LaserDisc Players: Wave of the Future?

Consumer Reports weigh in on this 1992 clip from a WGRZ Buffalo newscast asking if it’s a good idea to buy a laser disc player. The answer sounded like a resounding, No.


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7 thoughts on “LaserDisc Players: Wave of the Future?

  1. vinvectrex says:

    Okay, that was pretty negative. But, I was really expecting there to be something about having to flip the disc. Nope – I guess by the time this aired, that wasn’t an issue. The other drawbacks (price, and having to buy the discs) wouldn’t have been that big a deterrant for most videophiles. And, they didn’t go out of their way to make the laserdisc shine on the segment. Sure, they showed Blade Runner – but on a 19″ screen…

  2. Doug says:

    Could laserdisc be scratched? On a middle-school field trip, we went to COSI (Center of Science and Industry) in downtown Columbus. Either laserdiscs or DVDs were just hitting the markets. They had a disc that I think was a laserdisc; it looked like a DVD but was way bigger. It was the first time I had ever seen anything like that. The guy doing the demonstration said they were indestructible and threw it on the ground to prove his point. I know CDs and DVDs are not indestructible, so what was that thing?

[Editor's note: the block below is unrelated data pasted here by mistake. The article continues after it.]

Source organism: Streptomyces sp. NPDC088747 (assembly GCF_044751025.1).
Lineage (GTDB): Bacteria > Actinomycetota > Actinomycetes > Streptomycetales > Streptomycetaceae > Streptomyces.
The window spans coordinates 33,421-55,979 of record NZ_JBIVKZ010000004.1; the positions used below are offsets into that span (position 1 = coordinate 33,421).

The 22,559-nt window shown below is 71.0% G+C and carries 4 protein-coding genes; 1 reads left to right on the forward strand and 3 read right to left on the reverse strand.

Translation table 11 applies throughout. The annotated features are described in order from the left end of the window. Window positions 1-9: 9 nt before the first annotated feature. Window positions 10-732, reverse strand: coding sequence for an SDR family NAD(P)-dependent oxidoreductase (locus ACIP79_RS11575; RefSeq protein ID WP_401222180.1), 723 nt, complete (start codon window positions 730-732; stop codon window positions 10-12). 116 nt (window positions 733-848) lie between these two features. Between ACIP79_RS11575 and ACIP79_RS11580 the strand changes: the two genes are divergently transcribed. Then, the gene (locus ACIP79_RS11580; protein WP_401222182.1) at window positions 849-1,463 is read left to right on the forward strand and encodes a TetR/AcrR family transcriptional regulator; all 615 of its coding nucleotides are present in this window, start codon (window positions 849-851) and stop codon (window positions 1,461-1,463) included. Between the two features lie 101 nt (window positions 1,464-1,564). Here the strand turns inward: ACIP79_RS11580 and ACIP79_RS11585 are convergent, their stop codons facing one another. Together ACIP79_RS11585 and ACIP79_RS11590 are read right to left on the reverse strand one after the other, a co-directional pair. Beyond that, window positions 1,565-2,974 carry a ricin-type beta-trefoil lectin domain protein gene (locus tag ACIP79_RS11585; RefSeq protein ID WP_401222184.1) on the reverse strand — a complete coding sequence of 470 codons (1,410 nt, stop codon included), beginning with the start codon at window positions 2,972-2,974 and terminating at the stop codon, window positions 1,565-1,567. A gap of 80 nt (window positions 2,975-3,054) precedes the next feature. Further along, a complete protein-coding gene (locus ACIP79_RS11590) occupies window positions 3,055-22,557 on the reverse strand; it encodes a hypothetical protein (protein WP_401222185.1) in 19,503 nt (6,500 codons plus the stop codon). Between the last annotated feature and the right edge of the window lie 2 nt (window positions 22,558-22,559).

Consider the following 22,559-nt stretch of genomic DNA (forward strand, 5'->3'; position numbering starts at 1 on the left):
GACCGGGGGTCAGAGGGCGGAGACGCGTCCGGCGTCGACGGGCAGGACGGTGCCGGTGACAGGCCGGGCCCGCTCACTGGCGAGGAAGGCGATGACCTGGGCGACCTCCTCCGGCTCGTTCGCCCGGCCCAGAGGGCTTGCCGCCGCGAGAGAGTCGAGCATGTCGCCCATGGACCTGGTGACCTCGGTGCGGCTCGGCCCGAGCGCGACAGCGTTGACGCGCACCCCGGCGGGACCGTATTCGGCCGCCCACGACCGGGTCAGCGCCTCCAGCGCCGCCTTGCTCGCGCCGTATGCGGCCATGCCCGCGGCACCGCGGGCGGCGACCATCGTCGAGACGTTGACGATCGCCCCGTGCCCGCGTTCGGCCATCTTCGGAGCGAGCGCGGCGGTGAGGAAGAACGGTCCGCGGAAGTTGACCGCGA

3. Patrick J. Doody says:

    I still have a LD player and occasionally buy discs for it. Back around the earlier part of last decade, it was actually a great thing to have because many great films were still not out on DVD – BTTF, Indiana Jones, even Star Wars – so LD was a good way to get those movies in widescreen – and for cheap!

    But now, you can pretty much get anything on DVD. Still cool to have a LD player though – I use it from time to time.

  4. Atari Adventure Square says:

    Went nuts for this format once it got to be more accessible (cheaper rental fees for a player and a few titles).
    The picture quality was crisp and worth the effort but it was the Criterion discs that made the experience a movie-lover’s delight.
    The commentary on the James Bond titles were jam-packed with insider info (so much so that the producers nixed their re-issues), the Aliens package had just about everything you wanted to know about the production details, and it was the only time I saw a reconstructed version of Magnificient Ambersons (with stills and Welles’ original script).
    Indeed, you had to flip the discs four times to get through a movie (with two-disc titles) so it couldn’t last.
    But it was a sign of thing to come.
    I’ll always love that period of filmic discovery.

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